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Strategies & Market Trends : Mish's Global Economic Trend Analysis

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From: zonder7/25/2005 8:46:48 AM
   of 116555
Economic Commentary - Dave's Top Ten
Merrill Lynch
22 July 2005

This research product summarizes the 10 major macro themes of the past week as a
prelude to our weekly publication the Market Economist.

1. Forecasting the Fed seemed a lot more straightforward in 2002 and 2003. We had
expected Mr. Greenspan to be less hawkish in Wednesday's semi-annual address to
the House Finance Committee than he was at the last testimony in February.
However, such was not the case and we must face the reality that more rate hikes
are coming—there was precious little in the Chairman's sermon even remotely
hinting that the Fed is close to being done in its current tightening program. The
fact that he so strongly suggested that further policy tightenings are coming-
"realizing this outcome [editorial note: that is, the Fed's base case scenario of
"sustained economic growth and contained inflation pressures"] will require the
Federal Reserve to continue to remove monetary accommodation" was all market
participants needed to hear. As a consequence, we now believe that the Fed will
take the funds rate to 4.0% by the end of the year, with an outside chance that we
could get to 4.25% before all is said and done. Greenspan also went out of his way
to warn homeowners about the potential pitfalls of leaving themselves exposed to
higher rates, cautioning “households may have trouble meeting monthly payments
as interest rates rise” and “it is important that lenders fully appreciate the risk that
some households may have trouble meeting monthly payments as interest rates and
the macroeconomic climate change." We can only surmise that the 'change' he is
referring to is up in interest rates and down in the macroeconomic climate.

2. No doubt we will see more upward pressure at the front-end of the Treasury curve;
however, our bullish view on long-term bonds has not changed one iota. Given that
the Fed will likely raise rates at least three more times the risks of an inverted yield
curve and a "growth recession" (a real GDP trend of 2%) next year have risen
materially. Based on the Fed's behavior, and confirmed by Wednesday's words,
soft-patches are deemed as temporary. So it will take a lot-and he highlighted
energy costs and terrorism as two such risks-more than we had initially thought to
get the Fed to go to the sidelines. Ordinarily, a 3%+ growth economy and low and
stable core inflation were the ingredients for a stand-pat Fed, but that apparently is
not the case. An intent made even more puzzling since the Chairman noted that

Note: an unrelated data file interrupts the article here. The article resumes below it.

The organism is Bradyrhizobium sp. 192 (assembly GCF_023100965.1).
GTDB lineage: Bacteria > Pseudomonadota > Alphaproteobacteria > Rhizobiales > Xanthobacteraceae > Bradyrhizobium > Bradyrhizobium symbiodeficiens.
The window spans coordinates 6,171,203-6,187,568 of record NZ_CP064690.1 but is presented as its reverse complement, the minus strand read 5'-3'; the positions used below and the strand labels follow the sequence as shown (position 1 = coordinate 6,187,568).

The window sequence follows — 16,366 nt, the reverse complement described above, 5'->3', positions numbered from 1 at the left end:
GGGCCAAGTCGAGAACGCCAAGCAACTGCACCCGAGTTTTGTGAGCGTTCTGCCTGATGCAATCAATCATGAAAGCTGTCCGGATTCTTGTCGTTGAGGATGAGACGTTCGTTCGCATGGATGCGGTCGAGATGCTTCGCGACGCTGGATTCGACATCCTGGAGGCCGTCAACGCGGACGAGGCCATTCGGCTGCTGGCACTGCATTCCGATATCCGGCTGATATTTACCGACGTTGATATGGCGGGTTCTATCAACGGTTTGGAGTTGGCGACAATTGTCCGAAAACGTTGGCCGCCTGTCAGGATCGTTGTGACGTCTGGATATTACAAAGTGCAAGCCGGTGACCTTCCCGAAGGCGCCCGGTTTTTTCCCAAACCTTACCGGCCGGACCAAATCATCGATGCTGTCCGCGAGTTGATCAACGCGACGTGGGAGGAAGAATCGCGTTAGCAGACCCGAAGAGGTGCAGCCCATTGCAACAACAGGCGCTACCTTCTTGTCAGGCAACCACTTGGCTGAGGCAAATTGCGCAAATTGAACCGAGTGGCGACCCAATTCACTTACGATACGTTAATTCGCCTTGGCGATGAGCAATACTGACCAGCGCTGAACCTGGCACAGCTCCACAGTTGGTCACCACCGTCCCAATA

there is still “slack labor and product markets.” Tightening into such an
environment, in fact, could end up pulling long-term interest rates down even harder
and faster than our current 3.5% twelve-month target on the 10-year note.

3. We still hold to the view that the Fed will be easing in 2006—the gift that
Mr. Greenspan will leave his successor will be the ability to cut rates (as
opposed to his first action in 1987, which was to raise rates aggressively
and precipitate the stock market collapse in October of that year). The
usual lag between the last tightening and the first easing is around six
months, so the expected rate cuts next year may now be a second half
instead of a first half event as we had expected earlier. But between now
and then, all we can say for sure is that barring some unforeseen
calamity, the Fed is taking short-term rates higher. Our sense in terms of
timing is that the tightening cycle will have run its course by the time Mr.
Greenspan's tenure at the Fed is up at the end of January. What we do
know with certainty is that Alan Greenspan has had a rough experience
with asset prices corrections before—he likely does not want another one
with the core inflation rate so low. If home prices corrected sharply, the
saving rate would have a big rise, recession risks would rise substantially
and deflation would likely ensue—hardly the combination that he wants
to leave the next Fed Chairman in 2006. As for the Fed's modest slowing
in growth towards 3.25%-3.5% in 2006 from 3.7% y/y right now—well
that would really go against the historical record. Going back to the
mid-1950s, there were 11 times when the Fed raised rates by 300 bps or
more. Out of those 11, only 2 times did GDP fail to slow after the Fed
raised rates 300 bps or more (or almost 90% of the time, GDP slows
when the Fed raised rates by 300 bps or more). On average, GDP goes
from 4.7% four quarters prior to the 300 bps rate hike to 2.4% fourquarters
after the fact, so the greater risk if the funds rate goes to 4% is
that growth ends up getting sliced in half. (Note that in the past 25 years,
the economy slowed down 100% of the time and by a similar amount).

4. The highlights of yesterday’s FOMC minutes: Some members agreed
additional hikes probably needed while some members differed on the
degree of needed future tightenings. The Committee noted that “recent
data suggested that the solid pace of spending growth had slowed
somewhat, partly in response to earlier increases in energy prices, but
that labor market conditions apparently continued to improve
gradually”. After listening to Greenspan this week, we believe that they
will get to 4.0% (outside chance of 4.25%) and that should be it.
Additionally, while the minutes noted that participants will not respond
directly to asset price moves (they have to say that since the Fed is not
supposed to be influenced by asset prices), we have become increasingly
convinced that housing prices are absolutely an influence on policy at this
point. As noted in the minutes, “the rise in house prices had been
accompanied by a modest shift toward potentially riskier types of